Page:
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The Link Between HPV and Genital Warts

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The Human Papilloma Virus (HPV) is a collection of more than 100 viruses, with some having the potential to lead to cancer or the development of Genital Warts. Genital Warts are characterized by small, flat or raised bumps found on or near the genitals, including the penis, scrotum, vagina, or anus. They may bear resemblance to raspberries or cauliflowers. These HPV viruses are commonly categorized as either low or high risk in terms of their cancer-causing capabilities.

Understanding HPV and Genital Warts

A total of 14 types of HPV have been identified as high-risk, with the potential to increase the likelihood of developing cancer. This virus is a significant contributor to cancers of the anus, throat, and esophagus (the tube connecting the mouth to the stomach) in both males and females, as well as cervical (lower uterine) cancer in females. The majority of HPV-related cancers are caused by types 16 and 18 of the virus.

The primary source of genital or anal warts is attributed to low-risk HPV types, which do not have the potential to cause cancer. Specifically, HPV types 6 and 11 are accountable for approximately 90% of Genital Warts.

What is the prevalence of HPV and Genital Warts?

According to statistics, HPV is the most prevalent sexually transmitted infection (STI), affecting approximately 40% of individuals who are sexually active. Cervical Cancer, which is ranked as the fourth most common cancer in women worldwide, is primarily linked to HPV, accounting for approximately 95% of all cases.

What are the ways to acquire HPV and Genital Warts?

The Human Papillomavirus (HPV) can be easily transmitted through sexual activity with an infected individual, whether it is vaginal, anal, or oral. Sharing non-sterile sex toys can also result in contracting the virus. Even with safe sex practices, it is still possible to acquire the infection. Additionally, the virus can be spread without exhibiting any symptoms.

Is it possible to contract HPV and Genital Warts without engaging in sexual activity?

It is not possible to contract Genital Warts through actions such as kissing, using public restroom facilities, or sharing personal items like towels, utensils, or cups.

Cervical cancer often arises due to contracting an HPV infection through sexual contact. Nevertheless, women may still develop this type of cancer without any sexual history, although the chances are minimal.

What are the indications and indications of Human Papillomavirus (HPV) and Genital Warts in males?

The majority of individuals with HPV do not experience any noticeable symptoms, thus the only method of determining infection is through testing. Additionally, numerous HPV growths may not be easily visible. Symptoms of HPV in men may include:

Alterations in the skin, anus, mouth, or throat.

  • Sexually Transmitted Infections – Genital Warts
  • Tiny pink marks in the vicinity of the genitals or anus

What are the indications and manifestations of HPV and Genital Warts in females?

Many HPV growths can be unnoticeable or concealed, and the majority of individuals who have HPV will not experience any symptoms. Therefore, the only method to determine if one has HPV is by undergoing testing. For women, symptoms of HPV may include:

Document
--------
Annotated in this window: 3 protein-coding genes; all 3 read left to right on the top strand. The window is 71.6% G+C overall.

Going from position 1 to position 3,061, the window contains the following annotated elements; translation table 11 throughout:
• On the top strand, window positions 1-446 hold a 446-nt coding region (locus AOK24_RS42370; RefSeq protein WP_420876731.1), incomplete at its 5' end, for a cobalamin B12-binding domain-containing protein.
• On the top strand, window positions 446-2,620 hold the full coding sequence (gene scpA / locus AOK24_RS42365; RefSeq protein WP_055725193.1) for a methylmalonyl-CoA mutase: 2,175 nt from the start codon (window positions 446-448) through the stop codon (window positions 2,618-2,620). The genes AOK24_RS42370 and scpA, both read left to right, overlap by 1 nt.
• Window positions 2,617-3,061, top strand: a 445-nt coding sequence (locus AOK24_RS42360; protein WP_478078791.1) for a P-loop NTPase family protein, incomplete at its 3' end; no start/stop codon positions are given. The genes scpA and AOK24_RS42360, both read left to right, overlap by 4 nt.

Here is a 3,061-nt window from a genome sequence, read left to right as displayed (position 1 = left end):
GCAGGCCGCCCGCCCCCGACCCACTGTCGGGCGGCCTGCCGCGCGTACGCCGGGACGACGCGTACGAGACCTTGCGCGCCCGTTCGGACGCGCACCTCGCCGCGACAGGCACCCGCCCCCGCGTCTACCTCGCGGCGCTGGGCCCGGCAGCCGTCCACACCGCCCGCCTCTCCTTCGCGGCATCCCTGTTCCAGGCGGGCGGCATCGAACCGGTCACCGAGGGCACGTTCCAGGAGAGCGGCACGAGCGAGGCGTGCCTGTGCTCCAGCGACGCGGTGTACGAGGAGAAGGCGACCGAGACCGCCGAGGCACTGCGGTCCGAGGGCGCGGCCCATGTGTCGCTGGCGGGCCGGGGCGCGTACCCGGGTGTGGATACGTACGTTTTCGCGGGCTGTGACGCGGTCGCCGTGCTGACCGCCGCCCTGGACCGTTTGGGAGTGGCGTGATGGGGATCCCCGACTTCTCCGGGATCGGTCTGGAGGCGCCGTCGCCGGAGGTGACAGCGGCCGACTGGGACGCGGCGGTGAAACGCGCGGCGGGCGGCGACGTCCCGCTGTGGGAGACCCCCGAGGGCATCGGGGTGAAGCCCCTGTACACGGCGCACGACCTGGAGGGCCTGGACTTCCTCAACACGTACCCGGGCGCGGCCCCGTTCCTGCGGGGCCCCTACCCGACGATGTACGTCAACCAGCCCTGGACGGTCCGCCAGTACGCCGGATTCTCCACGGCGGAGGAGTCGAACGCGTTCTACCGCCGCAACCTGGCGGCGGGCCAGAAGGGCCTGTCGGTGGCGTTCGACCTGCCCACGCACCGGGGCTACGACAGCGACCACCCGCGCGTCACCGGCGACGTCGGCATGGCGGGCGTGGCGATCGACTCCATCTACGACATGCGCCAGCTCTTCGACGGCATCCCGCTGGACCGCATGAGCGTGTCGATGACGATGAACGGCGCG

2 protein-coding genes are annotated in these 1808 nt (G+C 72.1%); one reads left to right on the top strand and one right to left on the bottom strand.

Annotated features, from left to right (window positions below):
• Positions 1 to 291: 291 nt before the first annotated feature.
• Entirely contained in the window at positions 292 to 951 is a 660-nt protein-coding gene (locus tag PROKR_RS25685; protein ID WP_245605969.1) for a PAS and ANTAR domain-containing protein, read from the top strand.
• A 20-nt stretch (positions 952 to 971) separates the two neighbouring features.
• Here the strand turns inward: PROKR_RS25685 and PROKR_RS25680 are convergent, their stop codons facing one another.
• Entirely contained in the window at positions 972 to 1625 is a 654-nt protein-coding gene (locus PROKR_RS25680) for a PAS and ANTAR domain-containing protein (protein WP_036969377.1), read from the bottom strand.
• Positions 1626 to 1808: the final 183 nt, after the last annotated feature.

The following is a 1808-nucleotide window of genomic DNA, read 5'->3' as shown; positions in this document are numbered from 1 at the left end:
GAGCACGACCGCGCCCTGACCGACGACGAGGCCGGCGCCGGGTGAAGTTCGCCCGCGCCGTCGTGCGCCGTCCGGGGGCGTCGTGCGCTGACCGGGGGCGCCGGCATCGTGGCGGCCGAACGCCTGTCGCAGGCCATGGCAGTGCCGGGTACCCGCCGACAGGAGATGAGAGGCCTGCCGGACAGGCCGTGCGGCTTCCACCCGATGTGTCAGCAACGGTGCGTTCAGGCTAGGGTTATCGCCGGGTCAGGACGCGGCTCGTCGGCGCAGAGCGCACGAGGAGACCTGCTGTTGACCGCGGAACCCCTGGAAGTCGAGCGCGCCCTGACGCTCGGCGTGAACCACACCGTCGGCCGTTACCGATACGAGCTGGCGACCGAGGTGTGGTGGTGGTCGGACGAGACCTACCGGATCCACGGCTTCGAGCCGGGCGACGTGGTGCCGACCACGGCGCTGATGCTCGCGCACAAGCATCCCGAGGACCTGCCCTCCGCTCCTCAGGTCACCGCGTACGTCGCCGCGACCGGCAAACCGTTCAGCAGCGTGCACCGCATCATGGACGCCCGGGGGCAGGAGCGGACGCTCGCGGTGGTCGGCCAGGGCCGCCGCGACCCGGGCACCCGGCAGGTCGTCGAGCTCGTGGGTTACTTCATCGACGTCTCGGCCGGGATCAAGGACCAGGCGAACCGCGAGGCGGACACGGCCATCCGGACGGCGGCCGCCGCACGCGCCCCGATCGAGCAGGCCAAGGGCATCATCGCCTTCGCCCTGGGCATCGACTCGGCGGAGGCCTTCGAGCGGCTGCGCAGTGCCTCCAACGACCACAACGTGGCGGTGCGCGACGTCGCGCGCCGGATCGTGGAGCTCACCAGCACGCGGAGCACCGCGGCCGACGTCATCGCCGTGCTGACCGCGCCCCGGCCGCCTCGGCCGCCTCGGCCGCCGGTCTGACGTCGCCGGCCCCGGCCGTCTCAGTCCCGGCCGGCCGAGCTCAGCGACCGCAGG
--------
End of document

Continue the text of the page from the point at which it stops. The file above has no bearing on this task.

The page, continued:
• Alterations in the cervical lining
  • Unusual proliferation of tissue
  • Warts located in the genital area.
  • Bleeding that occurs after sexual intercourse is not normal.
  • Discomfort experienced during sexual intercourse.
  • Foul-smelling discharge from the vagina
  • Presence of blood in your urine

Symptoms of Cervical Cancer may include:

  • Irregular vaginal bleeding
  • Modifications to your vaginal secretions
  • Discomfort experienced during sexual intercourse.
  • Discomfort in the lower part of your back, abdomen, or pelvic area.

At what point should I undergo testing for HPV and Genital Warts?

It is highly advised to undergo regular testing in order to avoid transmitting the virus to your partner(s). Both men and women should regularly get tested to protect their sexual well-being and prevent the inadvertent transmission of any infections to their sexual partners.

Regular cervical and HPV testing should be conducted by women, unless their physician advises otherwise, every 3-5 years. If necessary, some women may need to undergo these tests more frequently, as determined by their doctor. Women who experience symptoms of Cervical Cancer may also consider taking these tests. Additionally, those who have engaged in unprotected sexual activity, particularly with multiple partners, may want to get tested. For women who are HIV positive, the risk of contracting HPV is higher and they may choose to undergo testing for their own well-being.

What is the process for testing for HPV and Genital Warts?

With Test4STI, you have the freedom to select your desired test. Our team of Sexual Health Advisors can assist you in choosing the most suitable test(s) for your needs.

In case you have concerns about a specific lump or blemish, it is possible to obtain a sample of it. Our Blemish Screen is highly recommended if you are uncertain about which test to choose, as it also checks for other STIs that can cause external blemishes, such as Syphilis and Herpes.

For women who are concerned about their cervical health, we recommend scheduling an HPV and Papanicolaou (PAP) smear test. This test involves taking a sample from the cervix (lower uterus) using a swab. Our test specifically checks for any abnormal cell changes in the cervix and any strains of HPV that may pose a current or future risk. It is suitable for women who are 21 years or older and have concerns about Cervical Cancer. If you have any worries about Cervical Cancer, please reach out to our Sexual Health Advisory Team for guidance.